About the difference between the propositional logic and the (first order) predicate logic->

  • can you give me one or more remarkable examples which underly the differences and the similarities between the two?
  • 1
    $\begingroup$ Is this a test question? Learn about them and the similarities and differences will be obvious. "Predicate logic" (or "first order logic"), not "predicative logic" (which sort-of means something technical, but, given your question, clearly is not what you mean). $\endgroup$
    – BrianO
    Commented Feb 24, 2016 at 17:10
  • $\begingroup$ In short, The main difference is that in propositional logic you cannot express stuff like "there is some element (in some set) such that..." or "for all elements (in some set) we have...", But in predicative logic (or first-order logic) we can express those statements. The main similarity is that the tautologies and contradictions of propositional logic stay true in first-order logic. $\endgroup$
    – MathNerd
    Commented Feb 24, 2016 at 17:12
  • $\begingroup$ @BrianO thanks for the suggestion, I edited the question. $\endgroup$
    – franz1
    Commented Feb 24, 2016 at 17:17
  • $\begingroup$ @MathNerd thank you. Does what you mentioned have anything to do with the substitutional interpretation of quantifiers? (I mean, is it correct to say that in propositional logic I subsitute universal and existential quantifiers with conjonctions and disjunctions?) $\endgroup$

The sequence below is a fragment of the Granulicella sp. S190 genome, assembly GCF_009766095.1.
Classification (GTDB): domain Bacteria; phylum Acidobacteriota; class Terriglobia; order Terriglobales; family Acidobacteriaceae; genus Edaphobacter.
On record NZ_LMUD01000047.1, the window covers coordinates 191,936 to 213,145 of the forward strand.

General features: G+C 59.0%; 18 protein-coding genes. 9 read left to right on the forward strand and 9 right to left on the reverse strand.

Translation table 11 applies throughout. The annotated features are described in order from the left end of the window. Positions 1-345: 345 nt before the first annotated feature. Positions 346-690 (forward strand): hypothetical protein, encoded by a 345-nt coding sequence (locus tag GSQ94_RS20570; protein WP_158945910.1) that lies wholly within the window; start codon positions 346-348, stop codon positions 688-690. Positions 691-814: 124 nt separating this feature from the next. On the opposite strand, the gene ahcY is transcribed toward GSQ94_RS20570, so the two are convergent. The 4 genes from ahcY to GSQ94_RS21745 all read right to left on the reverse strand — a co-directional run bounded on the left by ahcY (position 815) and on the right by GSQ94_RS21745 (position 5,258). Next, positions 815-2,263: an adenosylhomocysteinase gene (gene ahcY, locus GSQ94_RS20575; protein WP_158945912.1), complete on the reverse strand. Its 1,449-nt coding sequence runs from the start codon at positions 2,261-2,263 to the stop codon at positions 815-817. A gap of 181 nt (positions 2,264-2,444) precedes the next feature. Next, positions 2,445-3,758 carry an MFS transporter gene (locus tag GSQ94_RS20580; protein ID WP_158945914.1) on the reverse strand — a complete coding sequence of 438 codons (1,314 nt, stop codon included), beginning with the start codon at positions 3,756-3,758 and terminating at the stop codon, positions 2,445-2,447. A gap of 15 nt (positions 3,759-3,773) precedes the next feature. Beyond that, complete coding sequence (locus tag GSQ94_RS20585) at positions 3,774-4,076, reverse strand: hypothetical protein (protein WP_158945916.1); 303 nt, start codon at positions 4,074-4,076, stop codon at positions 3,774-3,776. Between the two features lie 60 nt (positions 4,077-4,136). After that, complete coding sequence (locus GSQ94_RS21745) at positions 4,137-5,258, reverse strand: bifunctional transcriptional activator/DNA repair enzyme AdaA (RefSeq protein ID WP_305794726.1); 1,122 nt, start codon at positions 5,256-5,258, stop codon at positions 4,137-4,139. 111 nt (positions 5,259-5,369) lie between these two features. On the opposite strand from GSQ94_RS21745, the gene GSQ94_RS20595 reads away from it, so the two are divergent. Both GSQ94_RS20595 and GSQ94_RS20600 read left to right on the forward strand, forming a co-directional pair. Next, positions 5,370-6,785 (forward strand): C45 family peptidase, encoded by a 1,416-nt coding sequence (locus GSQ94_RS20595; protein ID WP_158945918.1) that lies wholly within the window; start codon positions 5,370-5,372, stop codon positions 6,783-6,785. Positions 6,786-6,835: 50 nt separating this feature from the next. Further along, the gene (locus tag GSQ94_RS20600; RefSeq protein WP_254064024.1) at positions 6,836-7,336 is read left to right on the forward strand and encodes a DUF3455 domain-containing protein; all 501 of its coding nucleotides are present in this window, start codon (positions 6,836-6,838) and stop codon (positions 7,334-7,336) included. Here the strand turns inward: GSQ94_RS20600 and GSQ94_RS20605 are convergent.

– franz1
    Commented Feb 24, 2016 at 17:25
  • $\begingroup$ Re the substitutional interpretation of quantifiers: not a very credible approach when the intended model of a theory is uncountable as with the theory of real closed fields, whose intended model is $\Bbb R$. The substitutional interpretation claims that $\forall x$ would really mean "for whichever names we can substitute for $x$, ..." This anticipates uncountably many names, all of which are treated as finite things (terms of the language). That seems an unnatural point of view. We truly don't have more than countably many names for reals; there really are that many more transcendentals. $\endgroup$
    – BrianO
    Commented Feb 24, 2016 at 21:13

2 Answers 2


The obvious difference is that predicate logic allows for quantifiers. E.g.

  • Propositional: $p\implies p $
  • predicate: $\forall x:p(x)\implies p(x) $

In propositional logic the "atoms" are propositions, whith them you can always build new ones using the logical conectives, for example you could have a proposition $p$ which means "there is a dog in Luca's house" and another propositio $q$ which means "Luca is Sandra's boyfriend", now you can say "there is a dog in Sandra's boyfriend's house" in the language of propositional logic in the following way: $p \land q$.

In predicate logic you can "break" those "atoms" and work with the "subatomic particles", and so this form of logic allows us to analize the internal structure of the propositions. Now you can use quantifiers, terms, relations and functions. You can define, for example: $d(x)$ means "x is a dog" $h(x,y)$ means "x is in y's house" $b(x)$ means "the boyfriend of x" and finally define Sandra as the constant $s$, now your proposition would be: $$\exists x (d(x) \land h(x,b(s))$$


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